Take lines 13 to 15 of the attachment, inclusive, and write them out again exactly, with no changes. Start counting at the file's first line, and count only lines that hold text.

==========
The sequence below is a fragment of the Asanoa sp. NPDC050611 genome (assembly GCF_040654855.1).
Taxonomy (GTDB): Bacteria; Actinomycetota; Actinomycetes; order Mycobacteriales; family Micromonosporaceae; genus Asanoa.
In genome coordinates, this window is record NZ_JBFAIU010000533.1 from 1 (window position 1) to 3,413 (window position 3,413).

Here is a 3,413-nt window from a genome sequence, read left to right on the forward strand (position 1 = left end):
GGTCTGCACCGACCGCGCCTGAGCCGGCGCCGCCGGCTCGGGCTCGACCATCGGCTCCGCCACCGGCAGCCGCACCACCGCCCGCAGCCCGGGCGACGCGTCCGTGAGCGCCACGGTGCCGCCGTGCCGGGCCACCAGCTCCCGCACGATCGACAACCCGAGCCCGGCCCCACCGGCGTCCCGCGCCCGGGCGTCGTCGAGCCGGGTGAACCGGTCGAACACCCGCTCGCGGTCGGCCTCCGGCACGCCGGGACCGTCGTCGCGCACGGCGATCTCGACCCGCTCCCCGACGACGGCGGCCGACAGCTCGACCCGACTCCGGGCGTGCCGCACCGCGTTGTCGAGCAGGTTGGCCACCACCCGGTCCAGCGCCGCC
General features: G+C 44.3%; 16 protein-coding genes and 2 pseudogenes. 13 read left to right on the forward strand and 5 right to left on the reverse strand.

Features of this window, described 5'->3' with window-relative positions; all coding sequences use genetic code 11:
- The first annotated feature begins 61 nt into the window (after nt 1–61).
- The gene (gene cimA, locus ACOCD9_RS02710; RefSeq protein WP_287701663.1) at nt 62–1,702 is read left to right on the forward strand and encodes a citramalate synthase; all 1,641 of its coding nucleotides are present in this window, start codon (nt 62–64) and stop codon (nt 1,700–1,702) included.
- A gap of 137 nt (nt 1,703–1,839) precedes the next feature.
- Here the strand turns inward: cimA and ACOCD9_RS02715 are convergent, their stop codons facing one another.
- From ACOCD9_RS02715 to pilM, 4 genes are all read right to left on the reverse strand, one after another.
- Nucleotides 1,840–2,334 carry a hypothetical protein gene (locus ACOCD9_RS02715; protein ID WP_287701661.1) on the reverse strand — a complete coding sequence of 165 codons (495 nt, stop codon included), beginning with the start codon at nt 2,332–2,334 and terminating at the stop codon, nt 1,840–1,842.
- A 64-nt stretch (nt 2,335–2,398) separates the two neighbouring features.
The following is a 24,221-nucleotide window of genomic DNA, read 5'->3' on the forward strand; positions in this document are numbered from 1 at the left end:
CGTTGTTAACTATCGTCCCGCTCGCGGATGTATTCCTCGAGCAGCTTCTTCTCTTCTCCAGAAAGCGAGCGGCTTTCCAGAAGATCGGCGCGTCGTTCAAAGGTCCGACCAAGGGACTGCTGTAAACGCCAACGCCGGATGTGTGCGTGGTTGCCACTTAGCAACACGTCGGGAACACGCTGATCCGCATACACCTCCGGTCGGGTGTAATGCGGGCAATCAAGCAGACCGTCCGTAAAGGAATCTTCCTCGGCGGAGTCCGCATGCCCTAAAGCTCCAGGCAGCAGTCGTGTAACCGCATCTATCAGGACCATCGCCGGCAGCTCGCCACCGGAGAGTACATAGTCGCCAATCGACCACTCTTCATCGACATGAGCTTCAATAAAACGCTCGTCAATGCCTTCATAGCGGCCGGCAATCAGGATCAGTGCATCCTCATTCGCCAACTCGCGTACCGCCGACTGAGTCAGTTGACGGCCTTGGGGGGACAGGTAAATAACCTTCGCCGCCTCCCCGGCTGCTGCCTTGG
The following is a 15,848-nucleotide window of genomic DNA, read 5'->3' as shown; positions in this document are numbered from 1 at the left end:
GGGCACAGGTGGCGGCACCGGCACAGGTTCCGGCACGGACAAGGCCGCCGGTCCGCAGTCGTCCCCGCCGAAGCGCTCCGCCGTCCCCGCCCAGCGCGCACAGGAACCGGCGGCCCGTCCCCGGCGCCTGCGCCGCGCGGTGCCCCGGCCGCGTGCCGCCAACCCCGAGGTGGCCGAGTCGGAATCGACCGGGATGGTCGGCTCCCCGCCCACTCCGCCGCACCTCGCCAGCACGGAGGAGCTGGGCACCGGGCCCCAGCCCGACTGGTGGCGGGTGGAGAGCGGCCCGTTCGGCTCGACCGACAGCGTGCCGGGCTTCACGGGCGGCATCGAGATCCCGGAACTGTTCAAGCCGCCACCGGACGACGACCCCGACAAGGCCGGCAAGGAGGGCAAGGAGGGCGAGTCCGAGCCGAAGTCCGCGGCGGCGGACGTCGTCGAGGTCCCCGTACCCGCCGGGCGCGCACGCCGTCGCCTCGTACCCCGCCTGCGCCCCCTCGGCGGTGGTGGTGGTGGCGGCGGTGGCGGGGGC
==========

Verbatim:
- Nucleotides 1,840–2,334 carry a hypothetical protein gene (locus ACOCD9_RS02715; protein ID WP_287701661.1) on the reverse strand — a complete coding sequence of 165 codons (495 nt, stop codon included), beginning with the start codon at nt 2,332–2,334 and terminating at the stop codon, nt 1,840–1,842.
- A 64-nt stretch (nt 2,335–2,398) separates the two neighbouring features.
The following is a 24,221-nucleotide window of genomic DNA, read 5'->3' on the forward strand; positions in this document are numbered from 1 at the left end: